I thoroughly enjoyed this short but absorbing biography of the country legend. Having been a fan all his life, the author writes with great empathy and understanding, making the south and the country culture of the 1940s come alive. So one learns a lot about the history of the southern states and the development of the music. Hemphill takes one through the towns, the venues, truckstops and radio stations, the history of the Grand Ole Opry, the record companies and the major figures of early country music.
The story starts with an episode from the author's childhood in 1949 which recounts how the music of Hank Williams resonated with his father and him. Then it takes up Williams' childhood in Alabama where his musical mentor was Rufus 'Tee-Tot' Payne, a street musician. Eventually the Nashville music publisher Fred Rose became Hank's arranger and producer and soon after Williams signed a contract with MGM Records.
His first hit was Move It On Over and in May 1949 Lovesick Blues reached the top of the Billboard chart; the first of many number ones. Despite recurrent problems with demon drink, HW became a regular performer at the Opry. The next year, 1950, turned out to be an exceptionally rewarding time with massive hits like Long Gone Lonesome Blues & Why Don't You Love Me?
Hemphill succeeds in capturing the essence of Williams' poetic genius in his discussions of the famous songs, enthusing the reader to go back to the music and listen with a new ear. He analyses the lyrics, making them more comprehensible in the light of Hank's personal life and background. For example, the troubled relationship with his first wife inspired Cold, Cold Heart.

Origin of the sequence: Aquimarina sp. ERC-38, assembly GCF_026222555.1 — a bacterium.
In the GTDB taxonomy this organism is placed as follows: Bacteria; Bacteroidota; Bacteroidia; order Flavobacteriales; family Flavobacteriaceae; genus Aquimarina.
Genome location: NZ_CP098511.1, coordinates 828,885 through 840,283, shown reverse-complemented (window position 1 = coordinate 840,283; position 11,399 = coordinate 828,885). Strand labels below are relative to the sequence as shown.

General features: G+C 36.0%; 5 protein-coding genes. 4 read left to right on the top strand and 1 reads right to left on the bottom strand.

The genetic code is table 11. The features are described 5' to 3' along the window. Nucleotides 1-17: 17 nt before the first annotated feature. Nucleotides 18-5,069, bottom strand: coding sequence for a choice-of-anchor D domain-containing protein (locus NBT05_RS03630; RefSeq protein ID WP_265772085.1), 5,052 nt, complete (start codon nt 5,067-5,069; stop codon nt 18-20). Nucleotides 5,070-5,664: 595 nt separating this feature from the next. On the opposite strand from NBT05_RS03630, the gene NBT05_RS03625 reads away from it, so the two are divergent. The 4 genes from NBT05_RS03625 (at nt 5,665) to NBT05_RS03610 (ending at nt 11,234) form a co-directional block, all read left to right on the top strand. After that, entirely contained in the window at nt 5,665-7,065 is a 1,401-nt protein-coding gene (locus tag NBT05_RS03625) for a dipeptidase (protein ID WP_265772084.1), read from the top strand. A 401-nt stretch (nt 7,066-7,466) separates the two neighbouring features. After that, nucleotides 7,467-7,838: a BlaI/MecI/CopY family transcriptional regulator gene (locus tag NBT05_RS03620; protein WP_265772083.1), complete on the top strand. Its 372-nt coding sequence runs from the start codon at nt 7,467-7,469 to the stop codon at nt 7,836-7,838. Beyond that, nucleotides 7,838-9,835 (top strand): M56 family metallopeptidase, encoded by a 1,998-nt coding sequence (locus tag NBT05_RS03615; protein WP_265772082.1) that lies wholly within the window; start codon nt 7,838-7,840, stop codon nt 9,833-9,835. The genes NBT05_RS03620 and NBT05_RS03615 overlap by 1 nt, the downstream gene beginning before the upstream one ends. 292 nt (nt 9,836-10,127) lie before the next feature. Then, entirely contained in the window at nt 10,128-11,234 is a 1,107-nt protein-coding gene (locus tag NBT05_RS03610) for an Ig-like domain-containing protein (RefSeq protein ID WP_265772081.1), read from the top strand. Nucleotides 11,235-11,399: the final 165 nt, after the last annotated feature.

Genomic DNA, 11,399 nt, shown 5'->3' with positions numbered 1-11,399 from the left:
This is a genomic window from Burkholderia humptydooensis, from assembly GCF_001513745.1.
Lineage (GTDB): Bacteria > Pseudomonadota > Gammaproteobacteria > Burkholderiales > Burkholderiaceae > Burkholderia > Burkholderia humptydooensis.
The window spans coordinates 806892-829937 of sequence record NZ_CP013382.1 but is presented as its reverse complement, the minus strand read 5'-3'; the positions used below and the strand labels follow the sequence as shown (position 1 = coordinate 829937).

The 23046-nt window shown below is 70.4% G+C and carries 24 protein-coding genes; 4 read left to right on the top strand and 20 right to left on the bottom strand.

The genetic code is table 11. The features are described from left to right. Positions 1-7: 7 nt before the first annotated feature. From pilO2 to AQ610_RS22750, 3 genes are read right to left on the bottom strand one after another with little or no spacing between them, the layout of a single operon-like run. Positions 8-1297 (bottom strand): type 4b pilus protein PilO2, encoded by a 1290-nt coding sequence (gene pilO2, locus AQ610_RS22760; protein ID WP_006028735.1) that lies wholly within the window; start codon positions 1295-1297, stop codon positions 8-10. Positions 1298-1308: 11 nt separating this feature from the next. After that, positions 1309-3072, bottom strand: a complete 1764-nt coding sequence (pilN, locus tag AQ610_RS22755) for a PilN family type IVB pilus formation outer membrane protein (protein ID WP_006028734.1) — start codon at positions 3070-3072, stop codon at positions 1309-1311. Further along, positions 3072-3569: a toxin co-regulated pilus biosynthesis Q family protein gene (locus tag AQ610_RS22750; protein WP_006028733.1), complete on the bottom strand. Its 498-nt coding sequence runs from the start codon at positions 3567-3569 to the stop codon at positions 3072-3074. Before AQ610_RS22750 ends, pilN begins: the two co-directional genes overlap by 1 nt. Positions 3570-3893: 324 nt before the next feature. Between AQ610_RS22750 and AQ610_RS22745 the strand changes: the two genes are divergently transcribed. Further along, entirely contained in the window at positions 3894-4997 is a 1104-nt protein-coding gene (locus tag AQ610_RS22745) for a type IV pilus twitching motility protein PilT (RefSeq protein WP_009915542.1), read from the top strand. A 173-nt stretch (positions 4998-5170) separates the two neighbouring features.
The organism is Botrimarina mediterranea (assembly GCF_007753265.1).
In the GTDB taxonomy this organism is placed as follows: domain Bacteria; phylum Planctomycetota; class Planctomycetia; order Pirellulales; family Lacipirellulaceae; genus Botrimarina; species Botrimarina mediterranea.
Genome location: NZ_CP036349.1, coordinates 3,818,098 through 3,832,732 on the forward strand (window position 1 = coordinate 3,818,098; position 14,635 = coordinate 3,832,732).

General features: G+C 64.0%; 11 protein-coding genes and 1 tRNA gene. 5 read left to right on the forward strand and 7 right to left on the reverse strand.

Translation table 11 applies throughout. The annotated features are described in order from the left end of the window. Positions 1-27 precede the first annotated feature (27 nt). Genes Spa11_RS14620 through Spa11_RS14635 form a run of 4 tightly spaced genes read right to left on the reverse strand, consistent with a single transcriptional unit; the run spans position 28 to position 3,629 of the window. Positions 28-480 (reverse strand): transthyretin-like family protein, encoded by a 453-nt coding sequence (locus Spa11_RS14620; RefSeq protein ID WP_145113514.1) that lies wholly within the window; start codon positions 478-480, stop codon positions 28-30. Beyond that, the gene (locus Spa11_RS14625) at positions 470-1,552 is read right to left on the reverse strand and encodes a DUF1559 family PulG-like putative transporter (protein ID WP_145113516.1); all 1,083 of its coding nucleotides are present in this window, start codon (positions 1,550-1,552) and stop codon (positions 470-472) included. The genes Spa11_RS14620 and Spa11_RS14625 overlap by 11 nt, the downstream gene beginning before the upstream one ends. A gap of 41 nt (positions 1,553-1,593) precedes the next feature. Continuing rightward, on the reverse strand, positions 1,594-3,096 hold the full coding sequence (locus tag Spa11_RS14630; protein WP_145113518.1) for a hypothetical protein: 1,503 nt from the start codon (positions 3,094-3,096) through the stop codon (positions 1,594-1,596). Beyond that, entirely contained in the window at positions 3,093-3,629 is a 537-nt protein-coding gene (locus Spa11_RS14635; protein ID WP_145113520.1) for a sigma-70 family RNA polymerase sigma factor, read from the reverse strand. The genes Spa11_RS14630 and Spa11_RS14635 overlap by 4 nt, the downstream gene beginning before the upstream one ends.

In those days, live performances were more lucrative than record sales so the singer spent much timer on constant grueling tours, in the days before the luxury tour bus. In a career of only 6 years, he recorded 66 songs of which 37 made the Billboard charts. I found the author's discussion of the different popular music genres of the late 1940s of particular interest. The legend's own compositions were covered by artists as varied as Tony Bennett, Louis Armstrong, Perry Como and Dinah Washington.
Fifty years after his death, his music has been interpreted by an impressive array of artists from almost every possible genre, like James Brown, The Bee Gees, Nat King Cole, Isaac Hayes and Elvis. In the introduction to her version of Pale Blue Eyes, Patti Smith pays tribute to Hank in a brief narration about his death in the back of a car on the way to a gig. That ill-fated final trip is described very well. With a young student at the wheel, snow storms turned the long journey into a nightmare even before Hank passed away in the early hours of New Year's Day, 1953. He was 29 years old.
The writing style is a pleasure, down to earth, often witty even when he narrates episodes from the dark side with lots of empathy. Lovesick Blues is one of the most enjoyable biographies of a musician that I have read. But the book would have benefited from a discography and stuff like Billboard country and pop chart positions, as well as an index. Five stars for reading pleasure, but one deducted for the absence of the aforementioned.